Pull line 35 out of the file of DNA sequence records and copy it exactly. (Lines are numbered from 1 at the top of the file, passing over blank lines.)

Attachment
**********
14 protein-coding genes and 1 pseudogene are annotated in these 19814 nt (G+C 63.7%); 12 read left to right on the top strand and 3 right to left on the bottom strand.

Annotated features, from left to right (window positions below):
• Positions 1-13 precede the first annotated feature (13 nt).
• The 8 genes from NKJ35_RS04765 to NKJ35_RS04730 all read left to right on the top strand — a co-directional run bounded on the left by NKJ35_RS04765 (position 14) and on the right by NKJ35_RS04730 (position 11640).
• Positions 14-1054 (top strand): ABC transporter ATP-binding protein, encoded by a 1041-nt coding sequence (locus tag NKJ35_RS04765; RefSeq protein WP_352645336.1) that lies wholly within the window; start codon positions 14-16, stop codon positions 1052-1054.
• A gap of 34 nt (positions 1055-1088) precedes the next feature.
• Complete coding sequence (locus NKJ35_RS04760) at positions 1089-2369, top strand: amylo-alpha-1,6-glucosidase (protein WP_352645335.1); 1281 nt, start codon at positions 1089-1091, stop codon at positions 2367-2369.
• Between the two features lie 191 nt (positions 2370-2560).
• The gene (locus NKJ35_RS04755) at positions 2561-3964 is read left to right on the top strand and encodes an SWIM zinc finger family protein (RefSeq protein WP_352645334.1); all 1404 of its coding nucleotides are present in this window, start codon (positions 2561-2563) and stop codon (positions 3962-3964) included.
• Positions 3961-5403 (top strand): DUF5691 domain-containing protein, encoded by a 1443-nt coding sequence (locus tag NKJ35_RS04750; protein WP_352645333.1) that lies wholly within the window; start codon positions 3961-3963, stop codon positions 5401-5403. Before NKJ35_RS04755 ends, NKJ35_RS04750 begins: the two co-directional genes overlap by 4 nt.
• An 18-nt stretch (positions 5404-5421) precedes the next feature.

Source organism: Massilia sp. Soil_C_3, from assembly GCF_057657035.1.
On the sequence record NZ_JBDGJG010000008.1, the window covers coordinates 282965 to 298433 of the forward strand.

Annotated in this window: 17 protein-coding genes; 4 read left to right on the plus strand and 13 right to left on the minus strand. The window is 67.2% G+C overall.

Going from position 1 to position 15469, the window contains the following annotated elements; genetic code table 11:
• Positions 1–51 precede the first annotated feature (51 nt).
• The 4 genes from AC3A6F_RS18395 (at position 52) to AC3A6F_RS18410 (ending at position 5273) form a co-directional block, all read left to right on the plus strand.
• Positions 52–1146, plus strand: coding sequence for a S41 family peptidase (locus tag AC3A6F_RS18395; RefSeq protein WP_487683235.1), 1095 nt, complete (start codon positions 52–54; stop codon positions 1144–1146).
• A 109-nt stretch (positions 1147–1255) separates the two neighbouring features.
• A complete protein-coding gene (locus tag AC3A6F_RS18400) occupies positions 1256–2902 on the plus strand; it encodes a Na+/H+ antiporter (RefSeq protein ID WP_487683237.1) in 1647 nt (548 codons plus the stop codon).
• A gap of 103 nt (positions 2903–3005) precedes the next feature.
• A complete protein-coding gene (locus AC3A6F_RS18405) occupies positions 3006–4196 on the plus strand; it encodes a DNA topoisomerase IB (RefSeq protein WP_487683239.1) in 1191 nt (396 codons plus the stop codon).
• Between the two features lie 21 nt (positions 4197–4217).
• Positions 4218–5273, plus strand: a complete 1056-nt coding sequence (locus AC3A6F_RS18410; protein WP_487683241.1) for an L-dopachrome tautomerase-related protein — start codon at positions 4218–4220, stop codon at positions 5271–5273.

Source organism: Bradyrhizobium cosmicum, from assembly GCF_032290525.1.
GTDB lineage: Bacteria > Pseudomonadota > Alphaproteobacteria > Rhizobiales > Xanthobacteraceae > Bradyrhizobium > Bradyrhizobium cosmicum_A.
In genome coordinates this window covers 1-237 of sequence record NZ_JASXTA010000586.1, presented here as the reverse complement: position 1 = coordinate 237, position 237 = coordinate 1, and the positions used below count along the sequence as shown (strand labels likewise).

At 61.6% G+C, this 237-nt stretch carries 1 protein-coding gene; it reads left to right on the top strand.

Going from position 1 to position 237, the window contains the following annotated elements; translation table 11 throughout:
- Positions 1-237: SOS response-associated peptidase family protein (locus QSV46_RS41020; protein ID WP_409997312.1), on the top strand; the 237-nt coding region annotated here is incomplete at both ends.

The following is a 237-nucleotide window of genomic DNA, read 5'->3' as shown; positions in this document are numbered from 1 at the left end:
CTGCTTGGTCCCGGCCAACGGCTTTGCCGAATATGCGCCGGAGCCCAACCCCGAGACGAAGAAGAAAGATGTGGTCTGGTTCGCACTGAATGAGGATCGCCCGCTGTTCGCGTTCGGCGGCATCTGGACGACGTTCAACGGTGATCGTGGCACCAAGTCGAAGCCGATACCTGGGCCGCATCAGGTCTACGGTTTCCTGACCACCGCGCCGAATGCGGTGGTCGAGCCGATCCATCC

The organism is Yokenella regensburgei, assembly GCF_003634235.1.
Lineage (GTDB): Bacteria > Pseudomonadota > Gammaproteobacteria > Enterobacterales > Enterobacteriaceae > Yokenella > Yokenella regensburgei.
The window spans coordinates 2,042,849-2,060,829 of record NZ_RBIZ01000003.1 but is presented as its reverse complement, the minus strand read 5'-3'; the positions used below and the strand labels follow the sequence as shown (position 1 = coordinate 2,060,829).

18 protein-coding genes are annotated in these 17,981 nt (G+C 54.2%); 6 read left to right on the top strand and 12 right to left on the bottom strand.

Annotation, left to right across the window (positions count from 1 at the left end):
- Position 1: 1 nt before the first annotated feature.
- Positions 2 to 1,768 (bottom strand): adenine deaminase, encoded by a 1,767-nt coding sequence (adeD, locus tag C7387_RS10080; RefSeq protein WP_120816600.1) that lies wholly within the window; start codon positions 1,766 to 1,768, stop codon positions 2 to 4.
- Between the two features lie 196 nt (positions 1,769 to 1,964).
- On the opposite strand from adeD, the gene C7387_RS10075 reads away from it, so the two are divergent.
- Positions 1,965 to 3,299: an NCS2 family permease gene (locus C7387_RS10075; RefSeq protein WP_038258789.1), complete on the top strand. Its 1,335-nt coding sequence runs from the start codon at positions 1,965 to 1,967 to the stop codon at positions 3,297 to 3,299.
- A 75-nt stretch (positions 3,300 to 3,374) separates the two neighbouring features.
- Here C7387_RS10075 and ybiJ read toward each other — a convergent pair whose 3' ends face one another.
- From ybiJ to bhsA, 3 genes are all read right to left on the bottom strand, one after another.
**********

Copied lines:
The window spans coordinates 2,042,849-2,060,829 of record NZ_RBIZ01000003.1 but is presented as its reverse complement, the minus strand read 5'-3'; the positions used below and the strand labels follow the sequence as shown (position 1 = coordinate 2,060,829).